It’s easy to figure out how much an artist made. But if you want to figure out how much each collaborator is owed from each stream… now you’re looking at millions of rows in hundreds of royalty reports from dozens of sources — every month.

Payments are paid in fractions of cents.

Did I say fractions? I meant 20 decimal places.

Did I say cents? I meant 30 different currencies.

Did I say 30 different currencies? I meant a 350-row exchange rate lookup table. “Customer currency: Swedish Krona, royalty currency: Ukrainian Hryvnia” is a thing (and so on, and so on).

Did I say a 350-row exchange rate lookup table? I meant a different table every month — from every streaming provider.

This gives you a look under the hood of the number of transactions that are inherent in a royalty system that pays every time an end user listens to a track.  It also informs why artists and especially songwriters are royally cheesed about the sharp decrease in the size of their royalty payments.

The hidden transaction costs of the configuration shift from album bundles to singles with  the coming of iTunes was challenging but was at least manageable.  The shift from singles to individual streams is cost multiplier of significant proportion above the shift from albums to digital singles.  I would submit that not only is the cost not manageable, but when distributors promote themselves based on their ability to handle twenty decimal places to the right, it probably never will be.

When a firm’s costs exceed revenue, the firm must either take on debt, sell equity or shut down the insolvent business or business unit–or delay paying royalties, more about that later.  Royalty accounting is, of course, a core business function of distributors, but it is also a core function of the parties receiving those royalties out to twenty decimal places to the right–record companies and music publishers.  There are even more accounting costs incurred by the labels and publishers in calculating the artist or writer shares and their own share of revenue, which will cause the decimal places to increase–to the right.

What this means is that in order to stay in business, be able to meet contractual obligations and pay their artists or writers, royalty systems must be able to handle a new level of complexity they were never before required to process.  Sound expensive?

Add to this complexity that many digital music services use the compulsory mechanical license that requires monthly statements and a true-up annual accounting signed by a CPA and no audit right–instead of quarterly or semi-annual accounting with an audit right.  Even if a publisher is accounted to monthly and pays writers quarterly or semi-annually, the publisher still bears the cost of processing the monthly accounting.  The frequency of ingesting these monthly payments may compound the transaction costs at the publisher and songwriter level.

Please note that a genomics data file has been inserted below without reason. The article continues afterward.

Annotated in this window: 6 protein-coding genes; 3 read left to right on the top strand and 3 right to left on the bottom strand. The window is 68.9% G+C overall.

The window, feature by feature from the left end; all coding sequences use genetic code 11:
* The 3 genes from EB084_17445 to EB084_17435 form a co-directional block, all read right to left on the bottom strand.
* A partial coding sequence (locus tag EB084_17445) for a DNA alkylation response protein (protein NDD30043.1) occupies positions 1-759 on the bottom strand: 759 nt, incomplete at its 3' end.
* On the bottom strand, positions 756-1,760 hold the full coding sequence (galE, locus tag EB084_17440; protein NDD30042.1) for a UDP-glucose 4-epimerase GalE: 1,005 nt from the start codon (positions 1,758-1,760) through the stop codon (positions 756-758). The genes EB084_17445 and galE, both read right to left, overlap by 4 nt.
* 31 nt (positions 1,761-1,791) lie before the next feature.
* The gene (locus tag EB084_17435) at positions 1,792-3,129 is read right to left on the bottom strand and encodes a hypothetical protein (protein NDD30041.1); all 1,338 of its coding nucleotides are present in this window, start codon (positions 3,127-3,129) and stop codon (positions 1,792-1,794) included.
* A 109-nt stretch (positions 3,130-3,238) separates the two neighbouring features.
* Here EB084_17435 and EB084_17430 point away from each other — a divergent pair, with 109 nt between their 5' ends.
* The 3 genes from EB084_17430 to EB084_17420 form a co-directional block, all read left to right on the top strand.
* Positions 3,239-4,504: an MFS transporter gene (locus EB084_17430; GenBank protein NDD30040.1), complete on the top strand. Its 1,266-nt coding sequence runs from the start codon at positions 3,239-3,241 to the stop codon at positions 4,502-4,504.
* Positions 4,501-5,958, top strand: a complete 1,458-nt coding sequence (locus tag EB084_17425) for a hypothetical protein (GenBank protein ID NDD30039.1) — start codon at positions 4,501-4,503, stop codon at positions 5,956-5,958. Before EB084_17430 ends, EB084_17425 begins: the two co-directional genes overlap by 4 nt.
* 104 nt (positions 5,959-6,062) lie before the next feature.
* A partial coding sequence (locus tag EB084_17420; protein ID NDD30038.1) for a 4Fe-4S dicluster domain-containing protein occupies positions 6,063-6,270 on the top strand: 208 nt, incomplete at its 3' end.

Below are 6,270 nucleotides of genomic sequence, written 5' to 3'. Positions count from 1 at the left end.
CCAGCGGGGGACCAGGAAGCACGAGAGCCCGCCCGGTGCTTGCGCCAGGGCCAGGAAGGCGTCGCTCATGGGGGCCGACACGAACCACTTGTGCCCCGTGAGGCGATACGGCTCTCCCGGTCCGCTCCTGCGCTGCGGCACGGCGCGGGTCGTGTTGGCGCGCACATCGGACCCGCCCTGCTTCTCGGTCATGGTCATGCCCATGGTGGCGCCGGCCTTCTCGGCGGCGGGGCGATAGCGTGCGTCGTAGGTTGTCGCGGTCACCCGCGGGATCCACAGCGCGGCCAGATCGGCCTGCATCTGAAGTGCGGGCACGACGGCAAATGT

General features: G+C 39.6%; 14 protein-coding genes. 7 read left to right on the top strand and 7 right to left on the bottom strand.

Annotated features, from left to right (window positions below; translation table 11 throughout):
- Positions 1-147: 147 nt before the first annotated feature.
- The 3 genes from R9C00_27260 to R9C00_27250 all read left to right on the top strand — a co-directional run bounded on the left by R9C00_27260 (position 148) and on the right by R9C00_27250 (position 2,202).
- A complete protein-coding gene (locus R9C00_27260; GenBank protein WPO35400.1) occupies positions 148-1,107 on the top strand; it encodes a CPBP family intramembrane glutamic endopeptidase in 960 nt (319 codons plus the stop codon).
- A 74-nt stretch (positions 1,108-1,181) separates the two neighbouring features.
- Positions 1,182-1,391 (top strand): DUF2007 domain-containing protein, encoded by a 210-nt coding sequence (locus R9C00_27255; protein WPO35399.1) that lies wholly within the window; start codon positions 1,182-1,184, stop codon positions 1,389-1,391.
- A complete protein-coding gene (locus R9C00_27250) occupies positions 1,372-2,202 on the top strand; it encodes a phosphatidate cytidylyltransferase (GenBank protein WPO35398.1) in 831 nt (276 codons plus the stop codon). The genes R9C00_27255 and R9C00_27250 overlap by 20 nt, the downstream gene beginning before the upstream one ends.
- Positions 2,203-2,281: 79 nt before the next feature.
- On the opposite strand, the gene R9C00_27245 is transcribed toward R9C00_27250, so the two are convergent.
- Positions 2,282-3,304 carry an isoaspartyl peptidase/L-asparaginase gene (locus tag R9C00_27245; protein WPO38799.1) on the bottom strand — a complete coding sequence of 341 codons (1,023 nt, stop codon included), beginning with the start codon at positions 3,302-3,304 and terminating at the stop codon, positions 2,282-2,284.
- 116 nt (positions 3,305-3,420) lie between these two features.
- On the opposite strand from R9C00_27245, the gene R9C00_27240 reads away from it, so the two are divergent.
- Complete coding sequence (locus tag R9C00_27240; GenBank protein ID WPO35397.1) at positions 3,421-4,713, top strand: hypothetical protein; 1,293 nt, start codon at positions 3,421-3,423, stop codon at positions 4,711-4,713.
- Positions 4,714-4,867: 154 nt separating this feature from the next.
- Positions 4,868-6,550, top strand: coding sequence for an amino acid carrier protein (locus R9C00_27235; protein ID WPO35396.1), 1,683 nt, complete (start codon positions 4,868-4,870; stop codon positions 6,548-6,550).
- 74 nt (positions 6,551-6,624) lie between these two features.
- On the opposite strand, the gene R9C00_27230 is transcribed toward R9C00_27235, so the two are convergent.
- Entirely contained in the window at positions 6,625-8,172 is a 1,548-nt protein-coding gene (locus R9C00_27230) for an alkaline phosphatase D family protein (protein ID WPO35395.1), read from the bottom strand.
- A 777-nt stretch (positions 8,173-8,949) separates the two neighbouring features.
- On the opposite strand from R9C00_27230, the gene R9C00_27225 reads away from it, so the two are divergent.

One technique employed in the Pandora on-demand song license (paragraph 6(a)) is to defer both payment of mechanicals and royalty statements until the revenue payable is $50.  While this may seem reasonable on its face, it’s not–for largely the same reasons that the Copyright Office rejected this approach (37 CFR Sec. 210.16(g)(6)).  Pandora’s license is clearly a variation on the law, which limits the deferral to $5 (not Pandora’s $50) and requires that Pandora pay any deferred royalties on the Annual Statement of Account.

That means that the service cannot write itself an indefinite interest free loan with the songwriters money and not tell the songwriter it is doing so.  And, of course, you can’t audit statements you don’t receive.

Holding these sums is one way to finance the cost of running these accounting systems that deliver ever-smaller fractions of a penny paid to songwriters and artists.  That should sound familiar–new money used to pay old obligations.  Does the name Madoff come to mind?

It’s also important to note that in a revenue share world where money is allocated based on a core calculation of uses of your catalog divided by all songs used on the service in a month, that fraction will produce an ever smaller share of revenue if the rate of change in your catalog titles is less than the rate of change in the number of all songs on the service. (This will likely be true even if the service revenue increases, because your share of it will decline on a relative basis.)

So what is twenty decimal places today, could be even more decimal places in a year or two.

Where the industry went wrong was in the beginning when services got us to buy into the idea that getting something was better than piracy and that we owed the services a chance to find an audience.  When the revenue shared was low and higher margin goods were the focus, that was one thing.

The current state of plays is another thing altogether and revenue share deals for per listen payments require a level of complexity we can’t continue to support.

And yes, that means you, Facebook negotiators.